Global Soap (2000-2001) was made by sifting through a massive collection of headshot stills taken from a source as contemporary and ubiquitous as reality shows: televised soap operas from around the world. The melodramatic expressions of the performers are ordered according to type, then sampled and re-edited into grid arrangements that form a kind of iconographic study of emotional codes, half real and half illusory, of our time. Rosefeldt’s analysis of the repetitive gestures, facial expressions and situations appearing again and again in the soaps points to the genre’s universal vocabulary and opera-like pace and choreography.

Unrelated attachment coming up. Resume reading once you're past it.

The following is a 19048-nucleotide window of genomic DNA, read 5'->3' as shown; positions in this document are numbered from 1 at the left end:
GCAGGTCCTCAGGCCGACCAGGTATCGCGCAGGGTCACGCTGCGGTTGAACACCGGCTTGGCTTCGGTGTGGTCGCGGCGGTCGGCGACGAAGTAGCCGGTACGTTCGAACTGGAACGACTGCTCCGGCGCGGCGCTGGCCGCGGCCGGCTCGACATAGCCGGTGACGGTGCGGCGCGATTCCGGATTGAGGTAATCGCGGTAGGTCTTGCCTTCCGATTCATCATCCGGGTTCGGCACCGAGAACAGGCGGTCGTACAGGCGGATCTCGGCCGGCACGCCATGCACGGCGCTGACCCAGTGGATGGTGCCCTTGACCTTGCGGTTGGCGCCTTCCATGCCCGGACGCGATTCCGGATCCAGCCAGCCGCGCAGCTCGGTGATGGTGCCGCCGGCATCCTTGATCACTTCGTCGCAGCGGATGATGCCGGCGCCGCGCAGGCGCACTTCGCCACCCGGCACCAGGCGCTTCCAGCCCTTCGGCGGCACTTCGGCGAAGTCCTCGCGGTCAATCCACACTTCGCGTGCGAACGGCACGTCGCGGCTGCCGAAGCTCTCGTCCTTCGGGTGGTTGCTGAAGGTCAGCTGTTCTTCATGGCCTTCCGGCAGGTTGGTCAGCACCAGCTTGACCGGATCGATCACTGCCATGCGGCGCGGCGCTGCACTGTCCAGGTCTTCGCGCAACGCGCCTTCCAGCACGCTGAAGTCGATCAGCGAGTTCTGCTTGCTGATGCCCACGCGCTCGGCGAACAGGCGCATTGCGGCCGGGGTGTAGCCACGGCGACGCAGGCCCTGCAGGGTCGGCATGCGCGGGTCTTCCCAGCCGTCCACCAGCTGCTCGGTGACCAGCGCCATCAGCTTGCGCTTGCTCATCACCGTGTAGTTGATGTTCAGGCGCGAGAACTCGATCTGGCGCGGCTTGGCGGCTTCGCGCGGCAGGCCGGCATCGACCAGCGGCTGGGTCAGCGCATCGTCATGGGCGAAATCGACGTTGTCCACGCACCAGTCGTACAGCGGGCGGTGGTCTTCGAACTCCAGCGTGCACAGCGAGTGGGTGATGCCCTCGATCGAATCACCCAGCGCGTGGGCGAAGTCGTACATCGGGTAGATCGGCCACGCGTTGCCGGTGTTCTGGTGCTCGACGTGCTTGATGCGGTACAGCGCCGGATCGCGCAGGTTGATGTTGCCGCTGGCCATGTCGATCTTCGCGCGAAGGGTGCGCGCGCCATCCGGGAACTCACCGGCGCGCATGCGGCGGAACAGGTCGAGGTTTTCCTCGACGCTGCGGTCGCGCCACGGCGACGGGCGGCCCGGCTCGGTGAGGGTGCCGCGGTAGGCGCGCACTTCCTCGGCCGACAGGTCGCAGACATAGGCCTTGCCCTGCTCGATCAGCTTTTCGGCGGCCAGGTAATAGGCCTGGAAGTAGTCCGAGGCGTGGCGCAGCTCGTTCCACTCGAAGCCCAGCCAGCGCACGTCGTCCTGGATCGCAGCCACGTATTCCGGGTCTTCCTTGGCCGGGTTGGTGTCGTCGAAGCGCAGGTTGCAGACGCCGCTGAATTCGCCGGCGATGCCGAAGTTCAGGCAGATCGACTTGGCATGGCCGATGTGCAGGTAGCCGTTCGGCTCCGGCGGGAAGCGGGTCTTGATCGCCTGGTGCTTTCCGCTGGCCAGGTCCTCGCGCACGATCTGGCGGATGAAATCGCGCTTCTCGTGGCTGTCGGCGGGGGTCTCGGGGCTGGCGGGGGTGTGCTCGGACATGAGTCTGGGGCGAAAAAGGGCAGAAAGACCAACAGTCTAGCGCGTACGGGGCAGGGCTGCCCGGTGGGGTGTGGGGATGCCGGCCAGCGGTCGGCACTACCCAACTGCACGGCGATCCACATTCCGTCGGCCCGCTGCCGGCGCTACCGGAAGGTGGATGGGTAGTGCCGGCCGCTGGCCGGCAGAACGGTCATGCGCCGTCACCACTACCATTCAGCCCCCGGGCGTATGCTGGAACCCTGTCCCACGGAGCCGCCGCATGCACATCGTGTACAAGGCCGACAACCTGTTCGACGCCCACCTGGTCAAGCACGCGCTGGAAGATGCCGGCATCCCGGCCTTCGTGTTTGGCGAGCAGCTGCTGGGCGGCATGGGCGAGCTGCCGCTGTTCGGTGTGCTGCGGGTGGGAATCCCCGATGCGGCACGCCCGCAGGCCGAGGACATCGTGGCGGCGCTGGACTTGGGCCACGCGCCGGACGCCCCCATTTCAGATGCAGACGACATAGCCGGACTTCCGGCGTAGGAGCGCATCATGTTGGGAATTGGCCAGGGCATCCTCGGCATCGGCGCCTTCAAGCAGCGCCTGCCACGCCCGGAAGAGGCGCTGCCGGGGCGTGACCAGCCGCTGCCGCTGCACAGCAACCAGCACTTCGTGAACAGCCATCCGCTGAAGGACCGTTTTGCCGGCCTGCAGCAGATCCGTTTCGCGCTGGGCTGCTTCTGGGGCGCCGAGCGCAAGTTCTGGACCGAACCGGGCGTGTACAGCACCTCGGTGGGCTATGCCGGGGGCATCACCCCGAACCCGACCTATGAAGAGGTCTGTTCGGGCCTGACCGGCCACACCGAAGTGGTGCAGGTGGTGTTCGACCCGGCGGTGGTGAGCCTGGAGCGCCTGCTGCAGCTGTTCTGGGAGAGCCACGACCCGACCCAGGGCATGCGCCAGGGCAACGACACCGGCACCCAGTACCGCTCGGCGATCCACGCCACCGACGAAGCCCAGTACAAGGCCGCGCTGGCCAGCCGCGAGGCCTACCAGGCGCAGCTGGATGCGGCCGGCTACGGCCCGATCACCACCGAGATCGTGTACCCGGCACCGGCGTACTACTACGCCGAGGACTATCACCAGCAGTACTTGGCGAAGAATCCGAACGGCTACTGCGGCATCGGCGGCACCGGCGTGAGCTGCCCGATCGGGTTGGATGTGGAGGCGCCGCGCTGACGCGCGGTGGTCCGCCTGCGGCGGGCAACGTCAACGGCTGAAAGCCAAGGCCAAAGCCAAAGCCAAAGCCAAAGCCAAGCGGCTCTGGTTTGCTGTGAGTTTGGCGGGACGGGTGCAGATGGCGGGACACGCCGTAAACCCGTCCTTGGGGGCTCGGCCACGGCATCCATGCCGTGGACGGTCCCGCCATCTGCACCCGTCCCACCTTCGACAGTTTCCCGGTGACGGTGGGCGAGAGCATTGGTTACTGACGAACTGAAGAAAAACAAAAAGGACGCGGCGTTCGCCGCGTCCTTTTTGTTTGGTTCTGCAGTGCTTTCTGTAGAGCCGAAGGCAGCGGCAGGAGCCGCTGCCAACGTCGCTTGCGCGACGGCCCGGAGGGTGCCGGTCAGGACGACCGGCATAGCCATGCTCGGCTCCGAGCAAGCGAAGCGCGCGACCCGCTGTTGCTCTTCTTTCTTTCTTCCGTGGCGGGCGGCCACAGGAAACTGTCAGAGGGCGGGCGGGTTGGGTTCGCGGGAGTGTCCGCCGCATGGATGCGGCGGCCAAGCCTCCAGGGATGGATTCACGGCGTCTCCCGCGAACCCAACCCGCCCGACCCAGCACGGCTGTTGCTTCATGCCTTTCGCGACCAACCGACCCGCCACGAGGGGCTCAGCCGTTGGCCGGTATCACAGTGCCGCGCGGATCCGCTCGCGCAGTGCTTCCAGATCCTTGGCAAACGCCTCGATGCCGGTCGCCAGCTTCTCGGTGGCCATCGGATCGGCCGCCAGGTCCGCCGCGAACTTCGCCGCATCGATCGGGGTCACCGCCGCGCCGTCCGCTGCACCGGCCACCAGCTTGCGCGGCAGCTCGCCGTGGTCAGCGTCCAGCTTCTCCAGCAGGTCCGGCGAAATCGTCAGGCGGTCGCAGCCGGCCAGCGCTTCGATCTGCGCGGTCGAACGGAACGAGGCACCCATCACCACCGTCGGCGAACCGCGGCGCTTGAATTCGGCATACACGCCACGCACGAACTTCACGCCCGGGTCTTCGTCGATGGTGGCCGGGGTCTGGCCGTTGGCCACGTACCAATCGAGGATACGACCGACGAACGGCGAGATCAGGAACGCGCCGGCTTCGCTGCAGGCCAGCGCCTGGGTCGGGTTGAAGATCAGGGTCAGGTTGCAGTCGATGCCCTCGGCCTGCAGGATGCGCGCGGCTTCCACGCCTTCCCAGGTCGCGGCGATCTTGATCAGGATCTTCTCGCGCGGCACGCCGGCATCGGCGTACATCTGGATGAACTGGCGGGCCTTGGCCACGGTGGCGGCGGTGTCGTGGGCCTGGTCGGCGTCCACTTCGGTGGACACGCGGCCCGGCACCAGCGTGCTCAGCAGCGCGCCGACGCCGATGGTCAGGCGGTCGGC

Rosefeldt has argued that ‘soaps have taken over the function of the church’ and, making an implicit reference to the work of German art historian Aby Warburg and his systematic study of the iconography of religious painting, he terms his distilled arrangements ‘icons of the media age’.
In soaps, roles are polarised into familiar oppositions – the goodies and the baddies, innocence and guilt, victim and perpetrator– which override and overlook specific characteristics of ethnic and national identity. Warburg’s types and formats, his ‘formulas of pathos’, are re-contextualised into the modern age through Rosefeldt’s contemporary imagery, despite its highly contrived context.